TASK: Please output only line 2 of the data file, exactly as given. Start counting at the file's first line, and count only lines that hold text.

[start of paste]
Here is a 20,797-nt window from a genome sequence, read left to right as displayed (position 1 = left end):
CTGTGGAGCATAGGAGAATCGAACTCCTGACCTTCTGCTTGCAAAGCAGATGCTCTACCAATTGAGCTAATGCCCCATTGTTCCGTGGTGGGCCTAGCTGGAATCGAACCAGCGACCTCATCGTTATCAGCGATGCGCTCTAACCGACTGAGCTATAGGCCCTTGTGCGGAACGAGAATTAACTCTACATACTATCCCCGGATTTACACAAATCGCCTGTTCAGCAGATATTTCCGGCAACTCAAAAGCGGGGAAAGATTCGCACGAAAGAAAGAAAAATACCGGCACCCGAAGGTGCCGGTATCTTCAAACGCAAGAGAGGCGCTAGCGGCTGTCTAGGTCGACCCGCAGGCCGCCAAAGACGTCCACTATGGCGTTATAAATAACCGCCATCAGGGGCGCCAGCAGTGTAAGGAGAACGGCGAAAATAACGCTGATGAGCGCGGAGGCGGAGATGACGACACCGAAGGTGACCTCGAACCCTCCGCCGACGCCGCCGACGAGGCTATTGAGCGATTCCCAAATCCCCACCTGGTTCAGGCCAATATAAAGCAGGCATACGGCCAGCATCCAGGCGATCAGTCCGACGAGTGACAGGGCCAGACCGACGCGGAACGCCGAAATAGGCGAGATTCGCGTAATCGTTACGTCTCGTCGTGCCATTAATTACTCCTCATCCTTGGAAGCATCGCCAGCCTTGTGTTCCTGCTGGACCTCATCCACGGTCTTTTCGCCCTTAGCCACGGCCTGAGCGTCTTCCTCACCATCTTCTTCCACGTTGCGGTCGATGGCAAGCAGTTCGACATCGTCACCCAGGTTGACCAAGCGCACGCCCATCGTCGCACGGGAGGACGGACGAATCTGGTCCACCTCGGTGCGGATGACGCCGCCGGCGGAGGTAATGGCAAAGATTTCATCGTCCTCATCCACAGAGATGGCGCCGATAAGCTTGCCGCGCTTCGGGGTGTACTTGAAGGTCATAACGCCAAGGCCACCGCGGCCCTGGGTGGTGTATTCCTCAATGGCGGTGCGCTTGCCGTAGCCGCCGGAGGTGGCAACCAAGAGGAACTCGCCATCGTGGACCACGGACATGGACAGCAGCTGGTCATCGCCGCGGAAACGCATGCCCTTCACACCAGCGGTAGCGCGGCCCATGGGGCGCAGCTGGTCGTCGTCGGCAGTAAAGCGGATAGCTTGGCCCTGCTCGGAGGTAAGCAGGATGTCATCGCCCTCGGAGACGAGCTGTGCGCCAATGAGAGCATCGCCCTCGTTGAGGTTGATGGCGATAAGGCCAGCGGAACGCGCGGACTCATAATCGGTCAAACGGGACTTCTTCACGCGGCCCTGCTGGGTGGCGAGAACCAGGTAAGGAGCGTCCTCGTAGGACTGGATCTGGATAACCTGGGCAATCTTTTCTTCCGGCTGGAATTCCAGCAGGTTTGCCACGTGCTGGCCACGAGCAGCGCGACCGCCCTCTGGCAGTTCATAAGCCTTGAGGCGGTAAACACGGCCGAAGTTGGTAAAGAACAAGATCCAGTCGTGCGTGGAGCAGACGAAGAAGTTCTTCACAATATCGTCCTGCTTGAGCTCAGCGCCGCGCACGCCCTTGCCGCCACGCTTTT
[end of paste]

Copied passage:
CTGTGGAGCATAGGAGAATCGAACTCCTGACCTTCTGCTTGCAAAGCAGATGCTCTACCAATTGAGCTAATGCCCCATTGTTCCGTGGTGGGCCTAGCTGGAATCGAACCAGCGACCTCATCGTTATCAGCGATGCGCTCTAACCGACTGAGCTATAGGCCCTTGTGCGGAACGAGAATTAACTCTACATACTATCCCCGGATTTACACAAATCGCCTGTTCAGCAGATATTTCCGGCAACTCAAAAGCGGGGAAAGATTCGCACGAAAGAAAGAAAAATACCGGCACCCGAAGGTGCCGGTATCTTCAAACGCAAGAGAGGCGCTAGCGGCTGTCTAGGTCGACCCGCAGGCCGCCAAAGACGTCCACTATGGCGTTATAAATAACCGCCATCAGGGGCGCCAGCAGTGTAAGGAGAACGGCGAAAATAACGCTGATGAGCGCGGAGGCGGAGATGACGACACCGAAGGTGACCTCGAACCCTCCGCCGACGCCGCCGACGAGGCTATTGAGCGATTCCCAAATCCCCACCTGGTTCAGGCCAATATAAAGCAGGCATACGGCCAGCATCCAGGCGATCAGTCCGACGAGTGACAGGGCCAGACCGACGCGGAACGCCGAAATAGGCGAGATTCGCGTAATCGTTACGTCTCGTCGTGCCATTAATTACTCCTCATCCTTGGAAGCATCGCCAGCCTTGTGTTCCTGCTGGACCTCATCCACGGTCTTTTCGCCCTTAGCCACGGCCTGAGCGTCTTCCTCACCATCTTCTTCCACGTTGCGGTCGATGGCAAGCAGTTCGACATCGTCACCCAGGTTGACCAAGCGCACGCCCATCGTCGCACGGGAGGACGGACGAATCTGGTCCACCTCGGTGCGGATGACGCCGCCGGCGGAGGTAATGGCAAAGATTTCATCGTCCTCATCCACAGAGATGGCGCCGATAAGCTTGCCGCGCTTCGGGGTGTACTTGAAGGTCATAACGCCAAGGCCACCGCGGCCCTGGGTGGTGTATTCCTCAATGGCGGTGCGCTTGCCGTAGCCGCCGGAGGTGGCAACCAAGAGGAACTCGCCATCGTGGACCACGGACATGGACAGCAGCTGGTCATCGCCGCGGAAACGCATGCCCTTCACACCAGCGGTAGCGCGGCCCATGGGGCGCAGCTGGTCGTCGTCGGCAGTAAAGCGGATAGCTTGGCCCTGCTCGGAGGTAAGCAGGATGTCATCGCCCTCGGAGACGAGCTGTGCGCCAATGAGAGCATCGCCCTCGTTGAGGTTGATGGCGATAAGGCCAGCGGAACGCGCGGACTCATAATCGGTCAAACGGGACTTCTTCACGCGGCCCTGCTGGGTGGCGAGAACCAGGTAAGGAGCGTCCTCGTAGGACTGGATCTGGATAACCTGGGCAATCTTTTCTTCCGGCTGGAATTCCAGCAGGTTTGCCACGTGCTGGCCACGAGCAGCGCGACCGCCCTCTGGCAGTTCATAAGCCTTGAGGCGGTAAACACGGCCGAAGTTGGTAAAGAACAAGATCCAGTCGTGCGTGGAGCAGACGAAGAAGTTCTTCACAATATCGTCCTGCTTGAGCTCAGCGCCGCGCACGCCCTTGCCGCCACGCTTTT